Young people from some of the countries most affected by climate breakdown have warned they are not victims but a force to be reckoned with in the run-up to a UN climate conference in Egypt.
Led by climate groups across Africa and the Middle East, hundreds of activists from countries that are the least responsible for the crisis but are experiencing the worst impacts have gathered in Tunisia to prepare for what they say will be a collective fight for justice for their countries and communities, which they will take to Cop27 next month.
They are campaigning on issues including adaptation funding and reward for damage from countries that have been the most responsible for global heating.
At Cop26 in Glasgow, delegates promised to give a total of $350m to help the worst affected countries adapt to the climate emergency. But promises for funding have been broken in the past, and the issue of adaptation funding, along with demands for loss and damage funding to be paid to vulnerable countries by the US and Europe, is a clash point with the global south.
Maria Reyes, 20, from Mexico, attended the Tunis climate camp because her experience as a representative of the global south at Cop26 was so disappointing. She said the gathering was exclusive and member states wasted time arguing over commas, rather than tackling the issues that mattered.
“I came home after the Cop with a deep need to get involved in local resistance, because Glasgow made me lose all confidence in international politics and made me realize that the real resistance against the climate crisis comes from grassroots and indigenous communities,” she said . “I wanted to join the camp to be part of the construction of a space in which we can develop capacities and plan how we can articulate ourselves during Cop.”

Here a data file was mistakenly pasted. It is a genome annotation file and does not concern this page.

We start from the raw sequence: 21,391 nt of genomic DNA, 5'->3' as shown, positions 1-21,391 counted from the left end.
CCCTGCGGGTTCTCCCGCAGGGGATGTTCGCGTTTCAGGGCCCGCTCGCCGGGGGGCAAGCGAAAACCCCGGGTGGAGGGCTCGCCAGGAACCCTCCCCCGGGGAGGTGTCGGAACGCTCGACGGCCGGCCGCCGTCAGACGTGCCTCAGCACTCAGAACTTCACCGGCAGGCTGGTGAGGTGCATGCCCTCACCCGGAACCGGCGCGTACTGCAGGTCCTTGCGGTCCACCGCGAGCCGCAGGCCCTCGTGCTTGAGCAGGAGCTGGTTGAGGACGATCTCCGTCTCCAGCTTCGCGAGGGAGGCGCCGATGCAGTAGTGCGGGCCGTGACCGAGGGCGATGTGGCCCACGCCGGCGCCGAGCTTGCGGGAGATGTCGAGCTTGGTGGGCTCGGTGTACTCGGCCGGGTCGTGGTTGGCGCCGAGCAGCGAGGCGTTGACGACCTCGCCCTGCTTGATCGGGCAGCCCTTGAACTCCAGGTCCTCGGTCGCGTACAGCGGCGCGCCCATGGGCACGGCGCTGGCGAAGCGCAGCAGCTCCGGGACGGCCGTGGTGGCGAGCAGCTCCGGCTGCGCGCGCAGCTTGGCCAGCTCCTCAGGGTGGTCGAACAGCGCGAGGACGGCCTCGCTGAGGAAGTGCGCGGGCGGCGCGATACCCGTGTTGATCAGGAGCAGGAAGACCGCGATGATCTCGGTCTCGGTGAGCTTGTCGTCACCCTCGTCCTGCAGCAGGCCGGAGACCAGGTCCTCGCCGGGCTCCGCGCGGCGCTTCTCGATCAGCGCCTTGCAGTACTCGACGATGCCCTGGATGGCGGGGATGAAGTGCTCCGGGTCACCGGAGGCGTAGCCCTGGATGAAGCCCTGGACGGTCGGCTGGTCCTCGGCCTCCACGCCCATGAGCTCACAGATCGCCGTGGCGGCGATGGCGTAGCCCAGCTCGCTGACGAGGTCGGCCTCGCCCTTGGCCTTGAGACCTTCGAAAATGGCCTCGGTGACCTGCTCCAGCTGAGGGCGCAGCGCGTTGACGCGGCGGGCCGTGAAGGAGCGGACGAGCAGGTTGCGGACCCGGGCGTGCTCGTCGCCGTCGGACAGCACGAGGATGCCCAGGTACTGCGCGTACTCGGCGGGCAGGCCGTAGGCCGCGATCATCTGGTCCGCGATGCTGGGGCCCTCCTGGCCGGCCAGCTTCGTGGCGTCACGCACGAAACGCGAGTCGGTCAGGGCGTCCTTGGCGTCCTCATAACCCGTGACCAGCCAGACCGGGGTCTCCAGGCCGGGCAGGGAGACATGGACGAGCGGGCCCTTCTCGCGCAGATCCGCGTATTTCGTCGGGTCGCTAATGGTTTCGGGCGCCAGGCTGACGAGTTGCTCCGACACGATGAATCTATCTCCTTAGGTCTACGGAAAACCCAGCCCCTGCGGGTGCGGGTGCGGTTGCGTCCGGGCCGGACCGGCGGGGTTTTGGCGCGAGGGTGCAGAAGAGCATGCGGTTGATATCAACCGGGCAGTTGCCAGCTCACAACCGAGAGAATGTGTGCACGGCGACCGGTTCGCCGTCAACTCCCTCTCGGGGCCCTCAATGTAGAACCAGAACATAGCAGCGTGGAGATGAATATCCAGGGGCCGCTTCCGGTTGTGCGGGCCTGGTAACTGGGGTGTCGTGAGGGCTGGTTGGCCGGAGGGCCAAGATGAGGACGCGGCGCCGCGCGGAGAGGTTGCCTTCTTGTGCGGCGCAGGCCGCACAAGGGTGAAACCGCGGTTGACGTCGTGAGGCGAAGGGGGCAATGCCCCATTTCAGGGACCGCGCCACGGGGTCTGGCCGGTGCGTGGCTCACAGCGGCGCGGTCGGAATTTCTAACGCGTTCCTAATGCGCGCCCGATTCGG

Ayisha Siddiqa, 23, an activist from Pakistan, who has organized many school strikes for climate since 2019, believes in order to fight the crisis, people have to address the injustices that mean people from Middle East, Africa, Latin America and southern Asia, whose countries contributed least, are suffering the most.
“I come from a tribal community in northern Pakistan and our way of life is in extreme danger as heatwaves become more common, our glaciers melt and flash flooding wipes away entire villages. These are things we cannot adapt to, and loss of community, culture and families we can not recover from… I was very eager to attend this camp in Tunisia and build a community with people who have been doing environmental work on ground.”
Some of those who attended the camp will travel to Egypt for Cop27, in the hope that the conference will this time properly address the needs of countries least responsible for the climate emergency.
Omar Elmawi, 34, from Kenya, is a climate activist who has coordinated a campaign to stop the world’s longest heated crude oil pipeline in East Africa, which is forecast will contribute at least 700m tonnes of COtwo in the 20 years it is expected to be operational.
“Cognisant that I am one of the 3.6 billion people in the developing countries that are bearing the brunt of the climate crisis while we have done little to nothing to cause the problem, joining the camp allowed me to meet and know my fellow climate victims from other global south countries,” Elmawi said.
“My aim is to rise from the ashes to show that we are not just victims but a force to reckon with. All we have to do is move past our small differences and find unity of purpose to stop the exploitation of global south resources, including oil and fossil gas, for the wealthier nations and instead push for real solutions that provide accessible and affordable energy to the millions of people that are energy poor.”
Greenpeace, one of the organizers of the climate camp in Tunisia, has expressed its anger at revelations that Cop27 is to be sponsored by the Coca-Cola company, a major international polluter.
The government of Egypt announced last week the drinks company was to be a sponsor. In audits by Breakfree from Plastic, Coca-Cola is consistently identified as the world’s biggest plastic polluter. More than 99% of plastic is made from fossil fuels.
George is Digismak’s reported cum editor with 13 years of experience in Journalism